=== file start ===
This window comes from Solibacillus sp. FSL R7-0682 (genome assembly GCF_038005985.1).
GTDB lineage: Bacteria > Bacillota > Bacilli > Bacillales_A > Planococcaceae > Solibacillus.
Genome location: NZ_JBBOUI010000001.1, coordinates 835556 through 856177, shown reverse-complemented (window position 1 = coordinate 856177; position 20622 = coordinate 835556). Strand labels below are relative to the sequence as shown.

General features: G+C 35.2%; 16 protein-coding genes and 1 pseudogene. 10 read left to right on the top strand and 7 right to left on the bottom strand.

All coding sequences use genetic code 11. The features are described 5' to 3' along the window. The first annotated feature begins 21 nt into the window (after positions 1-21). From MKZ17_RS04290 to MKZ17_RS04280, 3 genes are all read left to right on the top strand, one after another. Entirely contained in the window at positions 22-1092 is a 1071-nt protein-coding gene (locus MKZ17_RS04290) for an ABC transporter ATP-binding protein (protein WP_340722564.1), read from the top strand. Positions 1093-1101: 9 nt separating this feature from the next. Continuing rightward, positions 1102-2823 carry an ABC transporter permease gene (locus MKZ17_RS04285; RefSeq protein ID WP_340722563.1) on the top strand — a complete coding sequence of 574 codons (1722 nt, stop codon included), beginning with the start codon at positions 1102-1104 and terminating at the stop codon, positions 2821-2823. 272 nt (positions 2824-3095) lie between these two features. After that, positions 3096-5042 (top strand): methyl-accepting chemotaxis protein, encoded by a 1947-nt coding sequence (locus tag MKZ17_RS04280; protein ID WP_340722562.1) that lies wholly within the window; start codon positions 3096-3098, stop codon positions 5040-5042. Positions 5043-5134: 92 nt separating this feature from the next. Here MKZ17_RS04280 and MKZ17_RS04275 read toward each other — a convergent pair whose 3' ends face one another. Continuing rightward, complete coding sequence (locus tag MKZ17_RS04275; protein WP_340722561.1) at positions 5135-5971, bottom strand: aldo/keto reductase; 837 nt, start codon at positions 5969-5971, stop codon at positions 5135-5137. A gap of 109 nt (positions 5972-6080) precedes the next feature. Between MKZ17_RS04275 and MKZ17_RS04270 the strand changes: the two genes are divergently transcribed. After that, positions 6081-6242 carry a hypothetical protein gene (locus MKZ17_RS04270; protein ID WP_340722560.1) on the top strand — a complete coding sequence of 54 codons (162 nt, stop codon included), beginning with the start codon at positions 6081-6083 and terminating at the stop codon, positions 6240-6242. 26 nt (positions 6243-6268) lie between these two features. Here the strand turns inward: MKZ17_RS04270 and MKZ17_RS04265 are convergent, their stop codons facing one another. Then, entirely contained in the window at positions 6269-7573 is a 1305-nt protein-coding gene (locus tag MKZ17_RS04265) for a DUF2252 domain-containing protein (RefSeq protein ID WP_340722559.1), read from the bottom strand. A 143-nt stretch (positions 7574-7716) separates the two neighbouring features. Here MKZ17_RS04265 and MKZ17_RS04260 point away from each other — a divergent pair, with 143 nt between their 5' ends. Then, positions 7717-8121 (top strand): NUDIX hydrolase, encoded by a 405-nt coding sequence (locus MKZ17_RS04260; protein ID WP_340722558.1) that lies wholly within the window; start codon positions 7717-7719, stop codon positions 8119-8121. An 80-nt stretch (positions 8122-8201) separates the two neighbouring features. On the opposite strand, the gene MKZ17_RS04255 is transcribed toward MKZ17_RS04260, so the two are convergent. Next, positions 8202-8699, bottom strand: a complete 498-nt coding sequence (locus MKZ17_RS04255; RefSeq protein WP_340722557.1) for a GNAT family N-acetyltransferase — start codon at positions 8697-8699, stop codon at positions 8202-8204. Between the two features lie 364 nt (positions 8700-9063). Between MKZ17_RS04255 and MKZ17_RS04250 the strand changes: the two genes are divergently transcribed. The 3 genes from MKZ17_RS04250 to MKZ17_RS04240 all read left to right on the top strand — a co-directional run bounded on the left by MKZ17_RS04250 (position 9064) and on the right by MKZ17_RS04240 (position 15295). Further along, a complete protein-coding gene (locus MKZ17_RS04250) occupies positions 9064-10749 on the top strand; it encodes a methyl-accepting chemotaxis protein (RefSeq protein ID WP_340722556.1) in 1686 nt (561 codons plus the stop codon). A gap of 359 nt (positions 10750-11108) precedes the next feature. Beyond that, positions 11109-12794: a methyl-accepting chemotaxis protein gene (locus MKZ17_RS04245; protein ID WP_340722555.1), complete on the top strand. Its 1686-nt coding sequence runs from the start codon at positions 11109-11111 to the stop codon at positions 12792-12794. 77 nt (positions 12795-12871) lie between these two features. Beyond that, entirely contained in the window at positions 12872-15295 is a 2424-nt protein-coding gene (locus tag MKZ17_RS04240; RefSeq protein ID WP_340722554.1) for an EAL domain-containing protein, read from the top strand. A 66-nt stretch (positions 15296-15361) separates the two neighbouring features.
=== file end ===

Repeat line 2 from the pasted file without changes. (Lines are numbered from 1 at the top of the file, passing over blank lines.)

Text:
GTDB lineage: Bacteria > Bacillota > Bacilli > Bacillales_A > Planococcaceae > Solibacillus.